The collection really did make my evening more enjoyable, and I still took it out to read once in a while although I had read it numerous times. Calvin and Hobbes: Weirdos from Another Planet! is definitely a recommended reading for you when you are down and depressed.
Calvin is one kid that no one would ever want to try to raise, and Hobbes is one (stuffed) tiger that no one would ever want to mess with. But these two always have their fun, and they sure do have a hell of a lot of adventures (mostly with Calvin's parents): camping, going to the zoo, digging for dinosaur bones, going to Mars, being lifted up in the stratosphere by a balloon, fixing the bathroom sink among others. The list is always endless with this duo. There are tons of philosophical, satirical, ironic, and even slapstick humor all around. Calvin counters with words as relevant today as in 1988, because, "Life's a lot more fun when you're not responsible for your actions."
This collection of cartoons is funny, imaginative and is an exaggerated view of the life of a child. There is no question in my mind that Watterson was an imaginative child and probably got in a lot of serious trouble during that time. We should be grateful for that, as he grew up to be an outstanding cartoonist and this book proof of that.
Title Weirdos From Another Planet! (Calvin and Hobbes) Author Bill Watterson Reviewed By Purplycookie
Oh no, I only have one more book left after this in my stash of Calvin & Hobbes books - I want more!
I just read that a book set has just been published that contains 4 paperbacks that contain every C&H strip ever syndicated:The Complete Calvin and Hobbes. It seems that Bill Watterson said everything that he needed to say on the subject by the mid 90s so guess what - if anybody wants to buy me an early Xmas present - they are more than welcome to buy me this. In fact, this'll do for the next 4 Xmases. Either that or y'all can club together and buy it for me now.
Suffice to say, I absolutely adore this book and all it contains and I thank everything and everyone responsible for bringing it into my sticky grasp.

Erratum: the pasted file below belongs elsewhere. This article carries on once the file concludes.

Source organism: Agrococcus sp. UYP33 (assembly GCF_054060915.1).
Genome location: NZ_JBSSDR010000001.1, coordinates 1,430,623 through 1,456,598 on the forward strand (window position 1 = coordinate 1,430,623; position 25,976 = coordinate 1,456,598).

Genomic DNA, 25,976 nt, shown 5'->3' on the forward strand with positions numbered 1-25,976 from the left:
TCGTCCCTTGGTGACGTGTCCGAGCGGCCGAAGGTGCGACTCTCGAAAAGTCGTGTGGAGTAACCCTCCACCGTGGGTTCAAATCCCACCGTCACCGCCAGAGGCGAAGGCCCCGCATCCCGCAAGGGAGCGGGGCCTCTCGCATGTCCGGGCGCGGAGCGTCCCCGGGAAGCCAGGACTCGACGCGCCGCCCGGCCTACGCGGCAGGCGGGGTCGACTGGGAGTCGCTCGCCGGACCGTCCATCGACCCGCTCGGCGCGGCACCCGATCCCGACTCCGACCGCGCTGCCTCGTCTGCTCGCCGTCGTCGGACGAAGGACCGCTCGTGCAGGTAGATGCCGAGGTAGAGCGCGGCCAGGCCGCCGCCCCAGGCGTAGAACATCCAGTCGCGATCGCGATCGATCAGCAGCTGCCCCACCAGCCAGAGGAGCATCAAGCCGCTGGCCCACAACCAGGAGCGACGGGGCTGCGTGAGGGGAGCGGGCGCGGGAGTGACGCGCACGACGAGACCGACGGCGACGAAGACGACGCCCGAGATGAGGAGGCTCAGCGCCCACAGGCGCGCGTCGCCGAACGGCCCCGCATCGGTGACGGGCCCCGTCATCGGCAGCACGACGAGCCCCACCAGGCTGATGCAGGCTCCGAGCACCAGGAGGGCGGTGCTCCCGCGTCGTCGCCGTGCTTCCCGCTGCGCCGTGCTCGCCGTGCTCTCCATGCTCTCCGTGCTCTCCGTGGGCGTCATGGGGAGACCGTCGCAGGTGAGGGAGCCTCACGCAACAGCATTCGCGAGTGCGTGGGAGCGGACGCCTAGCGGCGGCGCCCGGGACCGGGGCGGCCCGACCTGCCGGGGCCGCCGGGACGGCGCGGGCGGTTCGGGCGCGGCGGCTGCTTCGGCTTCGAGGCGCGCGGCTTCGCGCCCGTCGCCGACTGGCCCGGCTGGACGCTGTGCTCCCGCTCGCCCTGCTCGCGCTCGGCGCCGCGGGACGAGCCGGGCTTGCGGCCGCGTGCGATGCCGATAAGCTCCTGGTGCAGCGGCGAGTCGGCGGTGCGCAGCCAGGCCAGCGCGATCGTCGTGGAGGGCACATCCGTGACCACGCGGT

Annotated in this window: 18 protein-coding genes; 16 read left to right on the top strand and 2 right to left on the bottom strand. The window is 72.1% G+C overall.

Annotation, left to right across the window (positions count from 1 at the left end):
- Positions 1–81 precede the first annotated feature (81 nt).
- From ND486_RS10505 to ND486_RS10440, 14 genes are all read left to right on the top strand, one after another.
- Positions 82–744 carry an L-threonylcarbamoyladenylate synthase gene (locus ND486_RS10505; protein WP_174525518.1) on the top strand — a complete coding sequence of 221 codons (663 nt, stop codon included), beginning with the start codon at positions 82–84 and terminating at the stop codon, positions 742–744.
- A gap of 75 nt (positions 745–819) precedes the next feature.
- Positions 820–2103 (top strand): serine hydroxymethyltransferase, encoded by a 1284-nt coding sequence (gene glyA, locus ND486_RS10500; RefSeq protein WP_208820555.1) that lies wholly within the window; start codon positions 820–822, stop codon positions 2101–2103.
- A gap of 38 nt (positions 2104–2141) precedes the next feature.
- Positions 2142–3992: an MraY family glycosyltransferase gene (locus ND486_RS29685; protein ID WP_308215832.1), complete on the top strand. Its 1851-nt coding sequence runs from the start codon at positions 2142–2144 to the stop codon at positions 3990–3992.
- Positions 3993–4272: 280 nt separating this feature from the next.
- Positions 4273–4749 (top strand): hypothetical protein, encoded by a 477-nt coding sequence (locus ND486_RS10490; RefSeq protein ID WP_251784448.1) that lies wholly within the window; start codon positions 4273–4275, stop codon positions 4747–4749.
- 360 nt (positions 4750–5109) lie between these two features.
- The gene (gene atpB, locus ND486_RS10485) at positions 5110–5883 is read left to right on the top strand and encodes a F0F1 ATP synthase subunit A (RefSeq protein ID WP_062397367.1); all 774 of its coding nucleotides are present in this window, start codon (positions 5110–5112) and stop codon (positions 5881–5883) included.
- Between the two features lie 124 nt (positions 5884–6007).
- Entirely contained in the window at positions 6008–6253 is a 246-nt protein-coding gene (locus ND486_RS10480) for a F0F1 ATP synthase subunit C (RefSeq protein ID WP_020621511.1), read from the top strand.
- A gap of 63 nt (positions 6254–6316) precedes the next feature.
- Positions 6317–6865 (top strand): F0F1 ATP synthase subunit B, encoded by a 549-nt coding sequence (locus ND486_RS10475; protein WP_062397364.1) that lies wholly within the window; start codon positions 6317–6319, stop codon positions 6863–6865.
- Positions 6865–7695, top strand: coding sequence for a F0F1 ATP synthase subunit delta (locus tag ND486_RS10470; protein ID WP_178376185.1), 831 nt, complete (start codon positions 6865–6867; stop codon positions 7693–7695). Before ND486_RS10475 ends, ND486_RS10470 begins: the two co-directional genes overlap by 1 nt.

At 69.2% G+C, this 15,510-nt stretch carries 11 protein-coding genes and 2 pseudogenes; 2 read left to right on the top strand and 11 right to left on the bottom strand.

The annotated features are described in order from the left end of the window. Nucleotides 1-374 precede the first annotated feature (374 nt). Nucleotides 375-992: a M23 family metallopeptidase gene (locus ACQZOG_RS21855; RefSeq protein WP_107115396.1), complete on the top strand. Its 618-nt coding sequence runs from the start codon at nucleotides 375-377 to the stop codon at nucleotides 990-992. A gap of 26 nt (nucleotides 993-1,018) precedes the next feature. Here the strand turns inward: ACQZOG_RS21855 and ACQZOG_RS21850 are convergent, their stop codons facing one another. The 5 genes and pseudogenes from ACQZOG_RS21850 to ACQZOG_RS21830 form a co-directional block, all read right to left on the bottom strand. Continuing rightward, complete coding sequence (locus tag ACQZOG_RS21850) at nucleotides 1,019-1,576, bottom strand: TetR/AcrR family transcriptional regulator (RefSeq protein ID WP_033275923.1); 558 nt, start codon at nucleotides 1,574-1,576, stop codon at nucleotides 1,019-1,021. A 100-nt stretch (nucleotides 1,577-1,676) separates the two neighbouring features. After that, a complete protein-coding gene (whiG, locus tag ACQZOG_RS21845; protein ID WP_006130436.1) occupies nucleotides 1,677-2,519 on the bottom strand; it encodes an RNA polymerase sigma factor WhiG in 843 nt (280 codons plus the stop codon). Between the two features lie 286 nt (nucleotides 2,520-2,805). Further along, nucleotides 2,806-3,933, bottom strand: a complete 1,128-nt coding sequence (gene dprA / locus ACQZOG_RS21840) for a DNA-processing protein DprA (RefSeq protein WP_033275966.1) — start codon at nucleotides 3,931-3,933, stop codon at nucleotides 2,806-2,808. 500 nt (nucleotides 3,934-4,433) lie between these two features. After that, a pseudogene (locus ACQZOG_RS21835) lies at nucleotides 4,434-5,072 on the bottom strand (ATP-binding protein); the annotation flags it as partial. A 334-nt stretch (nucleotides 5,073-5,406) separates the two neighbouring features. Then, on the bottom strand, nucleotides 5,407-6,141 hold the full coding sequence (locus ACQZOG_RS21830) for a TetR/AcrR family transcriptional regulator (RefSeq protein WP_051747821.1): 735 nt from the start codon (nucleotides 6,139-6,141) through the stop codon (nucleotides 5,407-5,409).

Another book full of fine pages and sentences. But also another book filled with a bratty six year old torturing his parents. I keep on hoping for a bit of Calvin and Hobbes that I could love. Which is not fair, because this has bits. The art is fine, the imagination is fine, the taste level is painful. I'm still guessing that if I read these Calvin and Hobbes books one page a day, I'd like them more.
Trochu slabší než předchozí dva díly, témata se už sem tam opakují a je tady dost málo slíbených poděsů z jiný planety, ale jinak je to stále skvělé. Hodně mě baví "kampaň na pozici Calvinova otce" a opakované rozebírání kandidátovy strategie :)
This was one of the few Calvin and Hobbes books I didn't have as a child, and I bought it (among many other books) to give away as a wedding favor. So I read it first. I'll try to make sure Iggy gets it! He loves Calvin and Hobbes! And he'll probably grow up to have a big vocabulary like I did thanks to these comics.
This was the first Calvin and Hobbes book I found and since then they have inspired me to buy almost every book in the seres. the funnest comics to read are when it's all in Calvin's mind. I love these books because they've always given me laughter over the years.
This book is amazing! I like this book because it has a lot of little stories in comic book form. This book is about a little kid named Calvin and his plush toy Hobbes. I recommend this book who like comic books.
"Hi I'm wondering if you sell kegs of dynamite." I love this quote because it shows how imaginative Calvin is and how funny he is.
I love Hobbes because he is so civil and normal. Calvin is not normal and even though Hobbes is a form of Calvin's imagination, they are so different. I love how Hobbes thinks tigers are the best.
A theme i noticed in the book was just how rough life can be sometimes. Calvin recognizes life situations more then the normal 6 year old and he realizes how tough it can be sometimes and I thought that was deep. Calvin is only six yet he realizes how many challenges there are and how good it can be to have a friend. Hobbes is his life ling friend and they are both equally as smart and get through situations together.
The overall feeling of the story is humor. The book is very funny an witty. Bill Watterson does a great job creating a character so innocent yet experienced. It was a very good book.